You definitely know you’re a word nerd when you fall hopelessly in love with an essay called “The Joy of Sesquipedalians,” by Anne Fadiman, from her collection Ex Libris: Confessions of a Common Reader. Fadiman begins her essay with a panegyric to Wally the Wordworm, the dictionary devouring invertebrate invented by her father. Sometimes I like to imagine the delight of the young Mistress Fadiman if she had encountered Wally’s gustatory perambulations in the digital age.
Ways of Making Meaning
Students these days master in no time how to use dictionary.com for clarifying definitions and working out odd spellings their auto-correct features can’t fathom. If they own a digital reader, students quickly become accustomed to the finger-tapping tattoo of accessing a word’s meaning within a digital text.
These ubiquitous ways to ingest the nuances of language may now be as second nature for our students as dexterous manipulation of their thumbs to text a magnum opus. And if they are really in the know, our students may even have picked up the trick of truncating a Google search for a tricky definition by typing “define:” and then the word in the search bar.
This is only vocabulary sustenance, however. The true word nerd is hungry for more.
Hosting Word Banquets
As a teacher of future Wordworms, I’m not satisfied with students who merely possess the basic skills of putting together an ordinary meal from the words they encounter. I want them to host word banquet tables weighed down and brimming over with the vast delights of language.
To prepare such feasts of wordsmithery, students might use Lingro to transform any page from the web into a vocabulary enriched digital text. Lexipedia, one of many visual word reference sources, can demonstrate the organic nature of language and the inter-connected nature of words as they link one course of words to the next.
Envisioning with Image Banks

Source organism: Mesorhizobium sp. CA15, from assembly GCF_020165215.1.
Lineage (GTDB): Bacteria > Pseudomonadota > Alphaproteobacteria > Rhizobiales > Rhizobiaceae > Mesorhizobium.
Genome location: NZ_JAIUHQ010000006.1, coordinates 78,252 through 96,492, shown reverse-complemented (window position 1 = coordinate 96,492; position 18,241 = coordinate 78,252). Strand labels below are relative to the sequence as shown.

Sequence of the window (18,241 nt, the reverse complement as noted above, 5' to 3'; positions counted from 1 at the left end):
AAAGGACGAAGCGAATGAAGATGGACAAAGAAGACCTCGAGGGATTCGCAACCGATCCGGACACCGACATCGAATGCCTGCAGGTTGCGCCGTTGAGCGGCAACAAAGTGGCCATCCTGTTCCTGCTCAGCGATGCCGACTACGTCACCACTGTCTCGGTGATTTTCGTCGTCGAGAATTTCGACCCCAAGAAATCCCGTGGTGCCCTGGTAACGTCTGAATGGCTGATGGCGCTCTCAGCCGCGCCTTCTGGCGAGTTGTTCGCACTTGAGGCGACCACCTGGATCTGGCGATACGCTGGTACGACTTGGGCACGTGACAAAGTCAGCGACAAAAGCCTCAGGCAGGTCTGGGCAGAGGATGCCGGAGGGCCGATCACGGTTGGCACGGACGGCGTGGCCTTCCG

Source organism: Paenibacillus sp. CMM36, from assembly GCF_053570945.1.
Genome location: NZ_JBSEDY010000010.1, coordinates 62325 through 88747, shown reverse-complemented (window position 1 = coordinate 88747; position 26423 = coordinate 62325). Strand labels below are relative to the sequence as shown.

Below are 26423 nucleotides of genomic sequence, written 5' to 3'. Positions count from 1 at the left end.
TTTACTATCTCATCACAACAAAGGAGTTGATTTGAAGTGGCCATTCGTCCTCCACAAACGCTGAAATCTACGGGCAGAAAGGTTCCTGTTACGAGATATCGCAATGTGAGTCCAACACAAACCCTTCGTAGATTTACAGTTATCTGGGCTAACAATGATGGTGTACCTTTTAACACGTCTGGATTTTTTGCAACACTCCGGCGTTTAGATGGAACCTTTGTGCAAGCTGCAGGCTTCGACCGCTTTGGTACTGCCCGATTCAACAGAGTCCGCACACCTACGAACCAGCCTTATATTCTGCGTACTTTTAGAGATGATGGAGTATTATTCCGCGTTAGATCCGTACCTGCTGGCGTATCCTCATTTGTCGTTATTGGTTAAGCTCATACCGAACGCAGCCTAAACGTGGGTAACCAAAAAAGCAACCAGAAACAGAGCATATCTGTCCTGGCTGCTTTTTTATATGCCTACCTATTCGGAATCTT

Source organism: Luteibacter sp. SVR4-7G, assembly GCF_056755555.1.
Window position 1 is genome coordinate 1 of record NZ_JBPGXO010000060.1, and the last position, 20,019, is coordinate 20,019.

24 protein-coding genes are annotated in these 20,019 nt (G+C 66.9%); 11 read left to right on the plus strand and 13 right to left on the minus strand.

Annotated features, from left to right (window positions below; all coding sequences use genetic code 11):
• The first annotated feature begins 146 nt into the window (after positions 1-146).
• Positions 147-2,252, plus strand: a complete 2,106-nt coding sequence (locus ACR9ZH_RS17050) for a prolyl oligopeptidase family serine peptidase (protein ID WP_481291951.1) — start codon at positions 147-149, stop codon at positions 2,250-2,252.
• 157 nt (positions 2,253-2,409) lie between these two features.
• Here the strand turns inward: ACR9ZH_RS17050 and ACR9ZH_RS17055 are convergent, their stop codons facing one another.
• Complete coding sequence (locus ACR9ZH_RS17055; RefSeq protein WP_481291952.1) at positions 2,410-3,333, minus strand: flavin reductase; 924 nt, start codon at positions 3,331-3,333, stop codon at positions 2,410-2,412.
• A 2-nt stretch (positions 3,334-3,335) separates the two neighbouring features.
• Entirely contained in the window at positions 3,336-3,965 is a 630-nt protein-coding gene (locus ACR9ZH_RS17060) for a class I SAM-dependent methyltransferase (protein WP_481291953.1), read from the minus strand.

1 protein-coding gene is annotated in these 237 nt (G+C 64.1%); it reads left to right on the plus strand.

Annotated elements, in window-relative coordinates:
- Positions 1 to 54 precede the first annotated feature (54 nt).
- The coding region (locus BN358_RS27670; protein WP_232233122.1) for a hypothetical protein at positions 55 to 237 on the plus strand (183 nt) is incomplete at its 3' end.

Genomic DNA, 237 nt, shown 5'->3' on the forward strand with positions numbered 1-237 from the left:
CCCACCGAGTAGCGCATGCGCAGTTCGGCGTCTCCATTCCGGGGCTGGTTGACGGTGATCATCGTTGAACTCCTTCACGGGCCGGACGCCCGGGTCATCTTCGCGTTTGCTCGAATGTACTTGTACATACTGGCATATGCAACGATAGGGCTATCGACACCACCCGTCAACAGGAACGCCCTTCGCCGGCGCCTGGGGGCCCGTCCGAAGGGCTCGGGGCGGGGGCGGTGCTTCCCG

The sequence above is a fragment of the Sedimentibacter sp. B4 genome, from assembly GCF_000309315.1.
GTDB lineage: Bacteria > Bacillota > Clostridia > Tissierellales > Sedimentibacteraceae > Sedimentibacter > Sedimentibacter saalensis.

Words need a visual context as well – and I’m sure Wally the Wordworm had a special place in his digestive system for the pictures and diagrams that filled out the meanings of the words in the dictionaries he consumed in the last century. Today students likely will first explore a word’s meaning in Google Images or Youtube before thinking about picking up a dictionary.
So I’ve long had the practice of having my students create visual glossaries of vocabulary lists to help the words they learn come alive. Shahi (from Princeton) takes this even further by merging Wictionary with Flickr images (teachers of younger students would do well to test their searches first and reinforce standards of appropriateness before turning their students loose with this tool).
Digging Deep and Considering Context
One of my favorite activities for introducing students to the wondrous delights of language is to assign a research project on the meaning of a single word. Thus, just as Julia Child might explore the enormous possibilities in one ingredient, say, an egg, I might have a student investigate all the permutations of a word like caravan, from its origins in Persian and its association with the Silk Road to its use by a contemporary upscale travel agency.
Similarly, I’ve introduced students to “word exploration” blog posts as a means for getting them to dig deep into the meaning of a difficult text. Last year, my 6th-graders blogged about the challenging words they found in Charles Dickens’s Christmas Carol – and crowd-sourced their learning to get a lot more out of the text than they might have otherwise done. I’ve also introduced my students to tools like Vocaroo and Fotobabble for creating mini-podcasts to share their understanding of words in context from Shakespeare’s Othello and A Midsummer Night’s Dream.
I’ve also encouraged all of my students to use vocabulary.com, which pulls together up-to-date contemporary examples of any word you might wish to explore. Its blog posts provide terrific models for “word explorations” – not to mention delectable samples of writing as well.
Not surprisingly, as a proud word nerd, I am a great lover of word games. I know that old school word searches and crosswords still hold some sway with today’s students, but I’ve always sought something more, well, meaty. I watch my husband rack up points in
Words with Friends with obscure words he never really uses, and I shake my head. What’s the point of playing with words if you can’t relish their nuances of meaning?
Yes, I have been known to play Free Rice with students who have been assigned to a lunch detention for not completing their homework. So I’m excited by the challenges and quizzes on vocabulary.com, which allow students to earn points and badges for true mastery of language. This looks like real learning to me, and I’m guessing feels like real gaming to students.
I want my students to be hungry for words and to develop the gastronomic sensibilities of true word-lovers. Thus, it’s my job to find the best ways to pique the linguistic appetites of youngsters and send them out into the digital world to learn even more. Hey, Wally and other Wordworms out there, let’s feast!